He was the real hero, Tenzing," Gyan had said, "Hilary couldn't have made it without sherpas carrying his bags." Everyone around had agreed. Tenzing was certainly first, or else he was made to wait with the bags so Hilary could take the first step on behalf of that colonial enterprise of sticking your flag on what was not yours.Sai had wondered, should humans conquer the mountain or should they wish for the mountain to possess them? Sherpas went up and down, ten times, fifteen times in some cases, without glory, without claim of ownership, and there were those who said it was sacred and shouldn't be sullied at all.
The Indian gentleman, with all self-respect to himself, should not enter into a compartment reserved for Europeans, any more than he should enter a carriage set apart for ladies. Although you may have acquired the habits and manners of the European, have the courage to show that you are not ashamed of being an Indian, and in all such cases, identify yourself to the race to which you belong.- H. Hardless, The Indian Gentleman's Guide to EtiquetteA rush of anger surprised her. It was unwise to read old books; they fury they ignited wasn't old; it was new. If she couldn't get the pompous fart himself, she wanted to search out the descendants of H. Hardless and stab the life out of them. But the child shouldn't be blamed for the father's crime, she tried to reason with herself, then. But should the child therefore also enjoy the father's illicit gain?
But while the residents were shocked by the violence, they were also often surprised by the mundaneness of it all. Discovered the extent of perversity the heart is capable of as they sat at home with nothing to do, and found that it was possible, faced with the stench of unimaginable evil, for a human being to grow bored, yawn, be absorbed by the problem of a missing sock, by neighborly irritations, to feel hunger skipping like a little mouse inside a tummy and return, once again, to the pressing matter of what to eat...There they were, the most commonplace of them, those quite mismatched with the larger-than-life questions, caught up in the mythic battles of past vs. present, justice vs. injustice -- the most ordinary swept up in extraordinary hatred, because extraordinary hatred was, after all, a commonplace event,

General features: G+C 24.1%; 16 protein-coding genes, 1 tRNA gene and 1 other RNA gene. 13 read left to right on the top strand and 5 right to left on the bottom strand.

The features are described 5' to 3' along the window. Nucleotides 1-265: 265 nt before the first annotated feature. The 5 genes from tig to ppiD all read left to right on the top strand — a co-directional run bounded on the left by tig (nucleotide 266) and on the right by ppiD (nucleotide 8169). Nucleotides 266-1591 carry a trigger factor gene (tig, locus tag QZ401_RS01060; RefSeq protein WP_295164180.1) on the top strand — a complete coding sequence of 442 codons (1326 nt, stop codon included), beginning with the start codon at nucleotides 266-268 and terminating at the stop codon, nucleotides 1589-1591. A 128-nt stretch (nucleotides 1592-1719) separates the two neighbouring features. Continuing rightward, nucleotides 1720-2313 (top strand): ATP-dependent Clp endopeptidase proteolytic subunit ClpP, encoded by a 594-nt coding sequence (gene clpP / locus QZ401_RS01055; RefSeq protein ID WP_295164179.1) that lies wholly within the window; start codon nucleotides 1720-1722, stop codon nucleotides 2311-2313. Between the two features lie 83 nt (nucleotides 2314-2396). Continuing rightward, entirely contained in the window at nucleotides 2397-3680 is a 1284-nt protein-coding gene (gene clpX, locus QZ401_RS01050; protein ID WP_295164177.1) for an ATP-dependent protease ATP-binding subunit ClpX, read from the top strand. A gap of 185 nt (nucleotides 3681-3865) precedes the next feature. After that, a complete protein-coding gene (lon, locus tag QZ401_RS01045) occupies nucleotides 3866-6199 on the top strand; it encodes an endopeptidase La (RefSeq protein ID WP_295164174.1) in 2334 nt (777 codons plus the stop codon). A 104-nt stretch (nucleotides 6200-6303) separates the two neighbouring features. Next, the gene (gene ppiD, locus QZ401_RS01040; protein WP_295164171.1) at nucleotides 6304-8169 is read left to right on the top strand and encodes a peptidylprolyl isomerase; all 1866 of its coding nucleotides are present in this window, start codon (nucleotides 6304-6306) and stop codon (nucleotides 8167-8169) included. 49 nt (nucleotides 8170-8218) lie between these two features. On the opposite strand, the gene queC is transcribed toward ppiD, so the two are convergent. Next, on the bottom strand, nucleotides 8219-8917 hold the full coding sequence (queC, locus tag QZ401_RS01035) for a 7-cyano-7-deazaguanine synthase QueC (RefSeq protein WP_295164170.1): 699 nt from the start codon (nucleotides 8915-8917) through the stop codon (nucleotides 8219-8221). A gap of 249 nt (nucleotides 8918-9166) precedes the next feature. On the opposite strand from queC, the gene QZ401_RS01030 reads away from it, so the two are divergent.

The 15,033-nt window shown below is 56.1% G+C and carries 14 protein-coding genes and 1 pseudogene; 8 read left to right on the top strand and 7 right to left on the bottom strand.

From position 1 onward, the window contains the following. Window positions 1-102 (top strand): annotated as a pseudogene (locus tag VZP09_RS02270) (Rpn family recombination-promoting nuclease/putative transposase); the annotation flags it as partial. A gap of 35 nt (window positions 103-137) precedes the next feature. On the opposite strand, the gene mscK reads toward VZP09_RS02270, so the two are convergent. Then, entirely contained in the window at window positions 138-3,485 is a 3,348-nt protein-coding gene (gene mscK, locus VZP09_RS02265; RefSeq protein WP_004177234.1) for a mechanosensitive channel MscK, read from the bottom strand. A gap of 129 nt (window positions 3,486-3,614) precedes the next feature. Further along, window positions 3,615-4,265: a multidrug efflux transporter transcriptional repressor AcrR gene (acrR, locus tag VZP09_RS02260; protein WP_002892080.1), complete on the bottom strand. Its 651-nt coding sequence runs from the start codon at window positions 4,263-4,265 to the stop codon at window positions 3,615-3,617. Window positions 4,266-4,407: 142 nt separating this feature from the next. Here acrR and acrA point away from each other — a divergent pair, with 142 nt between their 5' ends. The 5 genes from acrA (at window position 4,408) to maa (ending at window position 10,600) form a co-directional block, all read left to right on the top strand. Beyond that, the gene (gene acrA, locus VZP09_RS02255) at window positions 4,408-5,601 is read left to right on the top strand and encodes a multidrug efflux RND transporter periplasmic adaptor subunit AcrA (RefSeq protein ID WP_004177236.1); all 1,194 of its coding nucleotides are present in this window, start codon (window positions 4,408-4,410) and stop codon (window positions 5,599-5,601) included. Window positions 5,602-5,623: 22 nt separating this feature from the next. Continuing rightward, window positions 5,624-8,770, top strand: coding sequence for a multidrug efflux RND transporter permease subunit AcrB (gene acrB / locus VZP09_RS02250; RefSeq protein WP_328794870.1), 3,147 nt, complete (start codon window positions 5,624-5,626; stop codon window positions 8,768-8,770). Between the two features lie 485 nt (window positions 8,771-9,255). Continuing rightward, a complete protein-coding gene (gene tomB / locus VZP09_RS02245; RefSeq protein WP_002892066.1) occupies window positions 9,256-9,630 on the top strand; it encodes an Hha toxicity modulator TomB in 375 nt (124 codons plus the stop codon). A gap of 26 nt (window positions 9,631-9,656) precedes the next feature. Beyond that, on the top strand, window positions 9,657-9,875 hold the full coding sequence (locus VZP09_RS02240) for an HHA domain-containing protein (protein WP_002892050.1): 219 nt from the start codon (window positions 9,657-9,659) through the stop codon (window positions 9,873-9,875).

How could anything be the same? The red of blood lay over the market road in slick pools mingled with a yellow spread of dal someone must have brought in anticipation of a picnic after the parade, and there were flies on it, left behind odd slippers, and a sad pair of broken spectacles, even a tooth. It was rather like the government warning about safety that appeared in the cinema before the movie with the image of a man cycling to work, a poor man but with a wife who loved him, and she had sent his lunch with him in a tiffin container; then came a blowing of horns and small, desperate cycle tinkle, and a messy blur clearing into the silent still image of a spread of food mingled with blood. Those mismatched colors, domesticity shuffled with death, sureness running into the unexpected, kindness replaced by the image of violence, always made the cook feel like throwing up and weeping both together.